- When do they feel confident?
- Who do they like to be with?
- What are they frightened of?
- When might they feel cross?
- Which adult are they most securely attached to?
- Do they have any objects or special toys that might help them to feel secure?
- How can you support this child and respond sensitively to their needs?
This last response validates the child’s feelings and offers them emotional and practical support. In our settings we are really good at following the child, keeping their interests and needs central in our planning. But we also need to cater for the emotional needs of our children too. If you think about your key children, do you know what makes them feel excited, or is there anything that they are anxious or worried about? Does anything frighten them or make them feel cross? What helps them to feel calm? Including these sorts of questions into our settling-in procedure can help us to better get to know the children’s feelings and emotional responses.
So emotion coaching relies on our being aware of emotions, tuning into our own feelings and those of our children and sits within the context of a trusting relationship where we actively listen to children and value what they say and do. This response does not take sides or apportion blame, instead it remains non-judgemental and practises acceptance of the children and their feelings.
It follows 3 main steps:
- Acknowledging and validating feelings, labelling them and empathising with everyone involved;
- Talking through the situation, exploring the issue further and setting limits on behaviour if appropriate;
- Resolving any conflicts, looking forward to the future, and problem-solving as necessary.
Emotion coaching is a powerful strategy to use and works effectively because it validates everyone’s feelings and accepts all emotions, whilst at the same time recognising our natural ways of responding and providing a calming way out. This approach believes children to be competent and capable and supports them to ‘own’ any problems, enabling them to become more independent and emotionally resilient in the future. In addition, because this approach doesn’t take sides, it can really defuse a situation and allow the molehill to be viewed as just that – a small molehill.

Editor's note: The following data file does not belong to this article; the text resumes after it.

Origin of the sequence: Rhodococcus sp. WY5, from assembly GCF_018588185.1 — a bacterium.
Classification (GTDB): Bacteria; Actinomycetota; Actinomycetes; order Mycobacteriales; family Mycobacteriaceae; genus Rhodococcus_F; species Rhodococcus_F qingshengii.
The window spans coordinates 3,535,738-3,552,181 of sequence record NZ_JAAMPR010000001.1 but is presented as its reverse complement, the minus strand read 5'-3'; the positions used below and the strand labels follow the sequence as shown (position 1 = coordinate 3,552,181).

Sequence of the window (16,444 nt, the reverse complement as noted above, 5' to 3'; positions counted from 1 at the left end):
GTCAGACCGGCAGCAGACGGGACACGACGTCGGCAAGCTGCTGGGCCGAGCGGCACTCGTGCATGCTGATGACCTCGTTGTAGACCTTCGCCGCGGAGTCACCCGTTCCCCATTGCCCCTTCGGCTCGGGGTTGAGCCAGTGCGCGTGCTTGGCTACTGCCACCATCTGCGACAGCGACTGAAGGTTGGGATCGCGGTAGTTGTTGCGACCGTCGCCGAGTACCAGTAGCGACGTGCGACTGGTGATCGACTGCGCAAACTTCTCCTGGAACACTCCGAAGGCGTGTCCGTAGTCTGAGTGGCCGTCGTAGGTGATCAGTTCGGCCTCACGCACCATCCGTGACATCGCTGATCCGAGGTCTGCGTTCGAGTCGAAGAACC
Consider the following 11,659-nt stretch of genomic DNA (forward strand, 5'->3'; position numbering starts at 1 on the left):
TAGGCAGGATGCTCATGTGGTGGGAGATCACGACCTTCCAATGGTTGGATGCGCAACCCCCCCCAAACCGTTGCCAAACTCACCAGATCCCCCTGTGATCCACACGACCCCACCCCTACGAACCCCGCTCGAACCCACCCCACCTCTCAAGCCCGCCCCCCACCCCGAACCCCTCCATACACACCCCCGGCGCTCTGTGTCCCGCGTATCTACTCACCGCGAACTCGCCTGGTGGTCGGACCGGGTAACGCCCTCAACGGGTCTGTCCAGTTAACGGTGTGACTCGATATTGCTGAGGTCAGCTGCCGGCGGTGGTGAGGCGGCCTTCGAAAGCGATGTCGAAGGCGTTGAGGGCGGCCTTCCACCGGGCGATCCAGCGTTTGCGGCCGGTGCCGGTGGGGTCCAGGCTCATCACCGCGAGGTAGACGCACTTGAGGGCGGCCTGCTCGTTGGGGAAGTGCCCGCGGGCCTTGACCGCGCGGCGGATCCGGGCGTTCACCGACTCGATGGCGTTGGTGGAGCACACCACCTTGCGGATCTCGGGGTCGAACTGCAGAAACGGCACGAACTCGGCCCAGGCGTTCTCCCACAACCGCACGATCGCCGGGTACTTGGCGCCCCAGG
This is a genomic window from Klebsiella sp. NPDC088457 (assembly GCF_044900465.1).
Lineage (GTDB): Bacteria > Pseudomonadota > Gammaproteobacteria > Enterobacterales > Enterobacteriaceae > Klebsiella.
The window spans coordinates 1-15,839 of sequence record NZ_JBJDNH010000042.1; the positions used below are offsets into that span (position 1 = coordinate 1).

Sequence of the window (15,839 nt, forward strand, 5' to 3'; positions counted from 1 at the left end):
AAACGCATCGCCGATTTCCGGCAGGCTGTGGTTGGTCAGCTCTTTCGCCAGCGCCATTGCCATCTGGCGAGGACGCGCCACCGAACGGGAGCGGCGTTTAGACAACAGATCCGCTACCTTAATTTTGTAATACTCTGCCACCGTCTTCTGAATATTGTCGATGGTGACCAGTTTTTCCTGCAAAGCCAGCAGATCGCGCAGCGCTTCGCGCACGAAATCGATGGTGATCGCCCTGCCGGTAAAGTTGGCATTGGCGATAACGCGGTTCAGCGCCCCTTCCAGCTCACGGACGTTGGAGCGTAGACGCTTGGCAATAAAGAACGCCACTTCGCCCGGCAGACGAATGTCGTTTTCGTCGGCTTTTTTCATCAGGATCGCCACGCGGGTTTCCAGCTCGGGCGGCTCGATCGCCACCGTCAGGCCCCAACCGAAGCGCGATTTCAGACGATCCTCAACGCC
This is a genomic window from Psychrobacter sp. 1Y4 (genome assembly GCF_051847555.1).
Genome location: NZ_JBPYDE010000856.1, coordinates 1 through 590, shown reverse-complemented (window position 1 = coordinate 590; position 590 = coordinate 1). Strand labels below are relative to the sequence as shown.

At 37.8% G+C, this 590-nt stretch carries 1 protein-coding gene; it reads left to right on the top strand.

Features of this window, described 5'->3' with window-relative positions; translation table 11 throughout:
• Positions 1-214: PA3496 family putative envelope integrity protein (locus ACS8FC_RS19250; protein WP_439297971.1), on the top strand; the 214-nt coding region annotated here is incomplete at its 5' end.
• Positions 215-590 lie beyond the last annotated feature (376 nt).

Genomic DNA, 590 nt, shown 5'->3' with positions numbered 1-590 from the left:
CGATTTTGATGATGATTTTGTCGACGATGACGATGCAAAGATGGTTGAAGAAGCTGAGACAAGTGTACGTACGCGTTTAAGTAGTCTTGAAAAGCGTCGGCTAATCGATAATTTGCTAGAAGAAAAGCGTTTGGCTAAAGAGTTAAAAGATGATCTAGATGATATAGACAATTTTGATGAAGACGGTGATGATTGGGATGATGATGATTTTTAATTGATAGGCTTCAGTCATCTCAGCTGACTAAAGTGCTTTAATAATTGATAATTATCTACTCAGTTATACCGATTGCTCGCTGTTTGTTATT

When we find ourselves responding emotionally to our children, colleagues, family and friends, let’s remember to use an emotion coaching response. This will de-escalate the situation, acknowledge the feelings of all involved and resolve conflicts through problem-solving. That way we won’t make a mountain out of a molehill…
Digby, R., West, E., Temple, S., McGuire-Snieckus, R., Vatmanides, O., Davey, A., Richardson, S., Rose, J., and Parker, R. (2017) Somerset Emotion Coaching Project Evaluation Report: Phase Two, Institute for Education, Bath Spa University.
Gottman, J.M. and Declaire, J. (1997) Raising an Emotionally Intelligent Child: The heart of parenting. New York: Fireside.
About the author
Tamsin Grimmer is an experienced early years consultant and trainer and parent who is passionate about young children’s learning and development. She believes that all children deserve practitioners who are inspiring, dynamic, reflective and committed to improving on their current best. Tamsin particularly enjoys planning and delivering training and supporting early years practitioners and teachers to improve outcomes for young children.
Tamsin has written two books – Observing and Developing Schematic Behaviour in Young Children and School Readiness and the Characteristics of Effective Learning.